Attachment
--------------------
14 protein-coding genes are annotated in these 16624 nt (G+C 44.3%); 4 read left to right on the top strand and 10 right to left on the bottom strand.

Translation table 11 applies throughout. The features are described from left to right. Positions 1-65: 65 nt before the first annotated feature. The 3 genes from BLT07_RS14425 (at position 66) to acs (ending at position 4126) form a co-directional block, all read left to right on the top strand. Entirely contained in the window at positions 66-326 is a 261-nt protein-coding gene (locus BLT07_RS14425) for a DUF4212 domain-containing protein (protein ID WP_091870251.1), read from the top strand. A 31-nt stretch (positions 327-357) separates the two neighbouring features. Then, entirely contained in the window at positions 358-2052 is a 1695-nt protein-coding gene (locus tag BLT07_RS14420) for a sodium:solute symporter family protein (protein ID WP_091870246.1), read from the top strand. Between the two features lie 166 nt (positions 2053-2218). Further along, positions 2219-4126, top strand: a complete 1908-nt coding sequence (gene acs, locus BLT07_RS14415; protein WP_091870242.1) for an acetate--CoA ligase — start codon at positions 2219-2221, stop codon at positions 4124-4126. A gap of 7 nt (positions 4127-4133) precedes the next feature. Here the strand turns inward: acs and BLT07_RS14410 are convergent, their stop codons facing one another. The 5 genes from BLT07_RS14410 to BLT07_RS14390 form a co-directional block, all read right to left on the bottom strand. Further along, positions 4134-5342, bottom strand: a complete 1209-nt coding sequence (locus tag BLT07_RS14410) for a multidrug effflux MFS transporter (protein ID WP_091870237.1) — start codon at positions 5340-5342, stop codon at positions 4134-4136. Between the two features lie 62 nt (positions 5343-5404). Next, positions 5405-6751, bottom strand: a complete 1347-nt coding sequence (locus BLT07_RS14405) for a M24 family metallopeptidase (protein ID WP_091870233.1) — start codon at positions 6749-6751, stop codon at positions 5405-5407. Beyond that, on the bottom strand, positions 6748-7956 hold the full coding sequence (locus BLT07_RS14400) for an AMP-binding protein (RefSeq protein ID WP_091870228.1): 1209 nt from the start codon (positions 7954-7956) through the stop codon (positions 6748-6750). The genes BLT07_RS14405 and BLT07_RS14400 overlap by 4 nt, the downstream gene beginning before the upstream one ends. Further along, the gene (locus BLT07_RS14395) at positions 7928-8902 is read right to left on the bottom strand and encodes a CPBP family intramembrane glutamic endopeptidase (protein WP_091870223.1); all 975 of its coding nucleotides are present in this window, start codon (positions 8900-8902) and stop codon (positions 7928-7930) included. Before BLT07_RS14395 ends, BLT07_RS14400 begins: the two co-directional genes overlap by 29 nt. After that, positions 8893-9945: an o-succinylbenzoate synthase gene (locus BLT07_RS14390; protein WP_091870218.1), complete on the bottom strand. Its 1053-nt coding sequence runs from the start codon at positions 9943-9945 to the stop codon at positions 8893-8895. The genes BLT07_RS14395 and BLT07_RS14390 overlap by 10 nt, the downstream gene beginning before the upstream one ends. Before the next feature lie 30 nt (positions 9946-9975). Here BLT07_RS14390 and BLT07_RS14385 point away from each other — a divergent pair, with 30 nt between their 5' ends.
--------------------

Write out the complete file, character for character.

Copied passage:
14 protein-coding genes are annotated in these 16624 nt (G+C 44.3%); 4 read left to right on the top strand and 10 right to left on the bottom strand.

Translation table 11 applies throughout. The features are described from left to right. Positions 1-65: 65 nt before the first annotated feature. The 3 genes from BLT07_RS14425 (at position 66) to acs (ending at position 4126) form a co-directional block, all read left to right on the top strand. Entirely contained in the window at positions 66-326 is a 261-nt protein-coding gene (locus BLT07_RS14425) for a DUF4212 domain-containing protein (protein ID WP_091870251.1), read from the top strand. A 31-nt stretch (positions 327-357) separates the two neighbouring features. Then, entirely contained in the window at positions 358-2052 is a 1695-nt protein-coding gene (locus tag BLT07_RS14420) for a sodium:solute symporter family protein (protein ID WP_091870246.1), read from the top strand. Between the two features lie 166 nt (positions 2053-2218). Further along, positions 2219-4126, top strand: a complete 1908-nt coding sequence (gene acs, locus BLT07_RS14415; protein WP_091870242.1) for an acetate--CoA ligase — start codon at positions 2219-2221, stop codon at positions 4124-4126. A gap of 7 nt (positions 4127-4133) precedes the next feature. Here the strand turns inward: acs and BLT07_RS14410 are convergent, their stop codons facing one another. The 5 genes from BLT07_RS14410 to BLT07_RS14390 form a co-directional block, all read right to left on the bottom strand. Further along, positions 4134-5342, bottom strand: a complete 1209-nt coding sequence (locus tag BLT07_RS14410) for a multidrug effflux MFS transporter (protein ID WP_091870237.1) — start codon at positions 5340-5342, stop codon at positions 4134-4136. Between the two features lie 62 nt (positions 5343-5404). Next, positions 5405-6751, bottom strand: a complete 1347-nt coding sequence (locus BLT07_RS14405) for a M24 family metallopeptidase (protein ID WP_091870233.1) — start codon at positions 6749-6751, stop codon at positions 5405-5407. Beyond that, on the bottom strand, positions 6748-7956 hold the full coding sequence (locus BLT07_RS14400) for an AMP-binding protein (RefSeq protein ID WP_091870228.1): 1209 nt from the start codon (positions 7954-7956) through the stop codon (positions 6748-6750). The genes BLT07_RS14405 and BLT07_RS14400 overlap by 4 nt, the downstream gene beginning before the upstream one ends. Further along, the gene (locus BLT07_RS14395) at positions 7928-8902 is read right to left on the bottom strand and encodes a CPBP family intramembrane glutamic endopeptidase (protein WP_091870223.1); all 975 of its coding nucleotides are present in this window, start codon (positions 8900-8902) and stop codon (positions 7928-7930) included. Before BLT07_RS14395 ends, BLT07_RS14400 begins: the two co-directional genes overlap by 29 nt. After that, positions 8893-9945: an o-succinylbenzoate synthase gene (locus BLT07_RS14390; protein WP_091870218.1), complete on the bottom strand. Its 1053-nt coding sequence runs from the start codon at positions 9943-9945 to the stop codon at positions 8893-8895. The genes BLT07_RS14395 and BLT07_RS14390 overlap by 10 nt, the downstream gene beginning before the upstream one ends. Before the next feature lie 30 nt (positions 9946-9975). Here BLT07_RS14390 and BLT07_RS14385 point away from each other — a divergent pair, with 30 nt between their 5' ends.